Painted in the lead-up to the outbreak of the Spanish Civil War, the intense, brilliant colors of the present work and the exaggerated biomorphic forms are highly characteristic of Miró's paintings of the period. His works are populated with striking and explosive figures rushing through blazing landscapes. The artist paints these scenes, however, with the greatest of care and precision; the fantastical creatures are minutely detailed and drawn with absolute precision and control. Miró conveys the intensity and fear that pervades Europe at this time, but never allows his art to be overwhelmed by it - he remains sure-handed and the master of his imagery.
Le fermier et son épouse is related to a group of twelve small paintings on copper and masonite that Miró worked on between summer 1935 and mid-May of 1936 (see figs. 2 and 3) but transforms their strident imagery and frequently acid coloring through the use of a different medium, gouache on board. Carolyn Lanchner has pointed out how, throughout his career, "Miró sometimes set himself the task of addressing one problem of expression in the material terms previously used to address another. Instances of these non-parallel parallelisms can be found in such series as the Ingres-paper oils of 1930- 31, as contrasted with the Constellations of 1940-41; within the group of thirteen cardboards of 1935; and in the differences and similarities between the 1935 cardboard sequence and the masonite series of 1936" (Carolyn Lanchner, Joan Miró, The Museum of Modern Art, New York, 1993, p. 65). Within the latter group, the slick surfaces and heightened color of the works executed in oil on copper contrast dramatically with the dry, mat surface of the temperas.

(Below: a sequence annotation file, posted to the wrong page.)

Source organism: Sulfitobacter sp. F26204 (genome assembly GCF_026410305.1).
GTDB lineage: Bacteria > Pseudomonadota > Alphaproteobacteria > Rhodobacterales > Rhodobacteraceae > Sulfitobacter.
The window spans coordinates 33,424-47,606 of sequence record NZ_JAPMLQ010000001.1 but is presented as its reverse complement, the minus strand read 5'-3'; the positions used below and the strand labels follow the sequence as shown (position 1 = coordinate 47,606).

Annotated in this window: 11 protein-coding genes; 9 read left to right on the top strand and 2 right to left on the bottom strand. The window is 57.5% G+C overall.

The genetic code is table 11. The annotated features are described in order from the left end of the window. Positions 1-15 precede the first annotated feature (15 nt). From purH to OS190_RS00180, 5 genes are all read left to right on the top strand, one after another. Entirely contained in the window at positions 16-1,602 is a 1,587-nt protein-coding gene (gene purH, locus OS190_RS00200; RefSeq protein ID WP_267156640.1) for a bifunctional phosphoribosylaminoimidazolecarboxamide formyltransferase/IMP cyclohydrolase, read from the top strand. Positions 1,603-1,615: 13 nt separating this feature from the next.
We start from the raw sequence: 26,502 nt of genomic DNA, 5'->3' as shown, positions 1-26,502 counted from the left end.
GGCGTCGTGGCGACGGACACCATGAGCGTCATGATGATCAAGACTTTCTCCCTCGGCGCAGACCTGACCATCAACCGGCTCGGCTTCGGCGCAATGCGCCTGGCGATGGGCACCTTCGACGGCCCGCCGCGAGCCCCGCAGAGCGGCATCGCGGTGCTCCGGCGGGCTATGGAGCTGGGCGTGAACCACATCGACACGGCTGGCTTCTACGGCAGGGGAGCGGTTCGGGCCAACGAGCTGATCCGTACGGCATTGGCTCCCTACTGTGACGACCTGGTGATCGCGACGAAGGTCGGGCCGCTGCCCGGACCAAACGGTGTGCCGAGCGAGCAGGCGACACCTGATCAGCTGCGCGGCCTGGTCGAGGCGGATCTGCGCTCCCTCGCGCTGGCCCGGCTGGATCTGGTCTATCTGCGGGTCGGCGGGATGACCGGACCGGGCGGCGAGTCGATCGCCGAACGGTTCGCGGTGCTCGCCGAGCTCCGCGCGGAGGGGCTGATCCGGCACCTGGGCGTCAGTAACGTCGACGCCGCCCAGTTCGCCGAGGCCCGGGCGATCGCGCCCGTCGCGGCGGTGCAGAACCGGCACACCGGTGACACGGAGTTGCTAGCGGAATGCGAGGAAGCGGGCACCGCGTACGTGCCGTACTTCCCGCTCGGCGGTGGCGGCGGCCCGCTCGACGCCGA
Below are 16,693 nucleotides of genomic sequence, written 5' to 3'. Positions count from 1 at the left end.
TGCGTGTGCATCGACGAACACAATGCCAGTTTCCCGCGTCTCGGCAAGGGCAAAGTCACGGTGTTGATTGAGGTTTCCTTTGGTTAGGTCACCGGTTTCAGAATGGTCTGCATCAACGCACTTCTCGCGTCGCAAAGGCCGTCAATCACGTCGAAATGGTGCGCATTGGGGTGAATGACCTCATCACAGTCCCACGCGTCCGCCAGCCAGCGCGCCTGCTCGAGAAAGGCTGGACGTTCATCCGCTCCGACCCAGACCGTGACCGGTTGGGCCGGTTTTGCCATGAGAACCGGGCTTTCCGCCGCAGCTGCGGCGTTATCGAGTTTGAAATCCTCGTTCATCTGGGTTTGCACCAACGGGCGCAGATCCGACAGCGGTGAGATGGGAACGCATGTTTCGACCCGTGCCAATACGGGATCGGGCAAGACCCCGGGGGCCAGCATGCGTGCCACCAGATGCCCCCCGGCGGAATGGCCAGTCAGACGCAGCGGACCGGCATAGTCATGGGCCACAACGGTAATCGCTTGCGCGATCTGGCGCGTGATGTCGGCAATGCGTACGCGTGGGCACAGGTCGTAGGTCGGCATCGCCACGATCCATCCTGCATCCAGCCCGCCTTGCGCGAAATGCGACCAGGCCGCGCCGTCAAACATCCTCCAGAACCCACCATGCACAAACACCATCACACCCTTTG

In the oils and temperas of the late 1930s, references to the increasing instability of the world political situation are oblique but nonetheless present. Miró's painting and art at this time reached a pitch of intensity and clarity that was only matched by the great series to follow, The Constellations. While the context under which these great works was painted is long gone, their power remains undiminished.
Fig. 1, Joan Miró, La ferme, 1921- 22, oil on canvas, National Gallery of Art, Washington, D.C.
Fig. 2, Joan Miró, Figures devant une métamorphose, January 20-31 1936, tempera on masonite, New Orleans Museum of Art
Fig. 3, Joan Miró, Homme et femme devant un tas d'excrements, October 15-22, 1935, oil on copper, Barcelona, Fundacio Joan Miró
Fig. 4, Joan Miró, Le Coq, 1940, gouache, watercolor and pencil on paper, sold: Christie's, London, June 18, 2007 for $ 13,098,814